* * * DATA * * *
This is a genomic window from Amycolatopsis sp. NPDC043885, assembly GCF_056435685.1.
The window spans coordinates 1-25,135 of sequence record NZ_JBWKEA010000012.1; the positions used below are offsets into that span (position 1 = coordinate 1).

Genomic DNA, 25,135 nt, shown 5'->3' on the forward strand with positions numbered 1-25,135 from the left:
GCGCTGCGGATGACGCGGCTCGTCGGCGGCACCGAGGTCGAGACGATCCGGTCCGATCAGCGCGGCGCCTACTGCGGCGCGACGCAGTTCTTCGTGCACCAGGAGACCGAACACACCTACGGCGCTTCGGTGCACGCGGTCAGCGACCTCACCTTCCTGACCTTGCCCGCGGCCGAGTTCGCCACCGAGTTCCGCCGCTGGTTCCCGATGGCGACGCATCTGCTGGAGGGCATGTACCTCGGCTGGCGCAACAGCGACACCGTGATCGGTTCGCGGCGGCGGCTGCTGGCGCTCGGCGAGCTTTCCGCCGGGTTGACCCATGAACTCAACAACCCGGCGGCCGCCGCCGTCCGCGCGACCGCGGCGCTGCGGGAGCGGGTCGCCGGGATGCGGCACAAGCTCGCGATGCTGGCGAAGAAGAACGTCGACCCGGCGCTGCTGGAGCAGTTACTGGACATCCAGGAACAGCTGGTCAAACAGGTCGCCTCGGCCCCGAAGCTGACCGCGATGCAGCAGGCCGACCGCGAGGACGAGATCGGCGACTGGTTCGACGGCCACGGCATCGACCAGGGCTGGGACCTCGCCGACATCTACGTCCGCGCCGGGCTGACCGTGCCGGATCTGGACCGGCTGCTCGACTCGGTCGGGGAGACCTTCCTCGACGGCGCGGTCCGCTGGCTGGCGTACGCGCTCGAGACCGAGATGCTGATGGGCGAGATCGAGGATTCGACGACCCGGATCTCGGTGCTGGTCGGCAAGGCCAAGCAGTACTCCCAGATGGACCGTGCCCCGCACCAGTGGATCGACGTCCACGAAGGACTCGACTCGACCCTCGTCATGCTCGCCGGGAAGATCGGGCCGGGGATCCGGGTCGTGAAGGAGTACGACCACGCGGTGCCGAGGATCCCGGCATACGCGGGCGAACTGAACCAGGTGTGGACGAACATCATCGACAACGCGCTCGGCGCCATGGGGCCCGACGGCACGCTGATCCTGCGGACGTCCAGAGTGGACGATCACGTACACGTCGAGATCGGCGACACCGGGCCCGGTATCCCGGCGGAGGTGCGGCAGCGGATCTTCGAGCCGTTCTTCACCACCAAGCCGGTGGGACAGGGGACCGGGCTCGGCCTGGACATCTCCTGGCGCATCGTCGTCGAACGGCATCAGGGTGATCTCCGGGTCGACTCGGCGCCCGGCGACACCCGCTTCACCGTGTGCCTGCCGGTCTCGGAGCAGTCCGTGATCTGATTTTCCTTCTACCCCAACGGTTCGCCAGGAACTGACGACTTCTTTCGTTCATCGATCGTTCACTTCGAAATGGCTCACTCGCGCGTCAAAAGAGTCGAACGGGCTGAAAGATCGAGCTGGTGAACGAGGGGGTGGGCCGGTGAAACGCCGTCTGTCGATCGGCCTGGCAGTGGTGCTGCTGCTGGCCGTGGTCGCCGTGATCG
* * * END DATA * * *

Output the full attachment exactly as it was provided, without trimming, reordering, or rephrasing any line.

This is a genomic window from Amycolatopsis sp. NPDC043885, assembly GCF_056435685.1.
The window spans coordinates 1-25,135 of sequence record NZ_JBWKEA010000012.1; the positions used below are offsets into that span (position 1 = coordinate 1).

Genomic DNA, 25,135 nt, shown 5'->3' on the forward strand with positions numbered 1-25,135 from the left:
GCGCTGCGGATGACGCGGCTCGTCGGCGGCACCGAGGTCGAGACGATCCGGTCCGATCAGCGCGGCGCCTACTGCGGCGCGACGCAGTTCTTCGTGCACCAGGAGACCGAACACACCTACGGCGCTTCGGTGCACGCGGTCAGCGACCTCACCTTCCTGACCTTGCCCGCGGCCGAGTTCGCCACCGAGTTCCGCCGCTGGTTCCCGATGGCGACGCATCTGCTGGAGGGCATGTACCTCGGCTGGCGCAACAGCGACACCGTGATCGGTTCGCGGCGGCGGCTGCTGGCGCTCGGCGAGCTTTCCGCCGGGTTGACCCATGAACTCAACAACCCGGCGGCCGCCGCCGTCCGCGCGACCGCGGCGCTGCGGGAGCGGGTCGCCGGGATGCGGCACAAGCTCGCGATGCTGGCGAAGAAGAACGTCGACCCGGCGCTGCTGGAGCAGTTACTGGACATCCAGGAACAGCTGGTCAAACAGGTCGCCTCGGCCCCGAAGCTGACCGCGATGCAGCAGGCCGACCGCGAGGACGAGATCGGCGACTGGTTCGACGGCCACGGCATCGACCAGGGCTGGGACCTCGCCGACATCTACGTCCGCGCCGGGCTGACCGTGCCGGATCTGGACCGGCTGCTCGACTCGGTCGGGGAGACCTTCCTCGACGGCGCGGTCCGCTGGCTGGCGTACGCGCTCGAGACCGAGATGCTGATGGGCGAGATCGAGGATTCGACGACCCGGATCTCGGTGCTGGTCGGCAAGGCCAAGCAGTACTCCCAGATGGACCGTGCCCCGCACCAGTGGATCGACGTCCACGAAGGACTCGACTCGACCCTCGTCATGCTCGCCGGGAAGATCGGGCCGGGGATCCGGGTCGTGAAGGAGTACGACCACGCGGTGCCGAGGATCCCGGCATACGCGGGCGAACTGAACCAGGTGTGGACGAACATCATCGACAACGCGCTCGGCGCCATGGGGCCCGACGGCACGCTGATCCTGCGGACGTCCAGAGTGGACGATCACGTACACGTCGAGATCGGCGACACCGGGCCCGGTATCCCGGCGGAGGTGCGGCAGCGGATCTTCGAGCCGTTCTTCACCACCAAGCCGGTGGGACAGGGGACCGGGCTCGGCCTGGACATCTCCTGGCGCATCGTCGTCGAACGGCATCAGGGTGATCTCCGGGTCGACTCGGCGCCCGGCGACACCCGCTTCACCGTGTGCCTGCCGGTCTCGGAGCAGTCCGTGATCTGATTTTCCTTCTACCCCAACGGTTCGCCAGGAACTGACGACTTCTTTCGTTCATCGATCGTTCACTTCGAAATGGCTCACTCGCGCGTCAAAAGAGTCGAACGGGCTGAAAGATCGAGCTGGTGAACGAGGGGGTGGGCCGGTGAAACGCCGTCTGTCGATCGGCCTGGCAGTGGTGCTGCTGCTGGCCGTGGTCGCCGTGATCG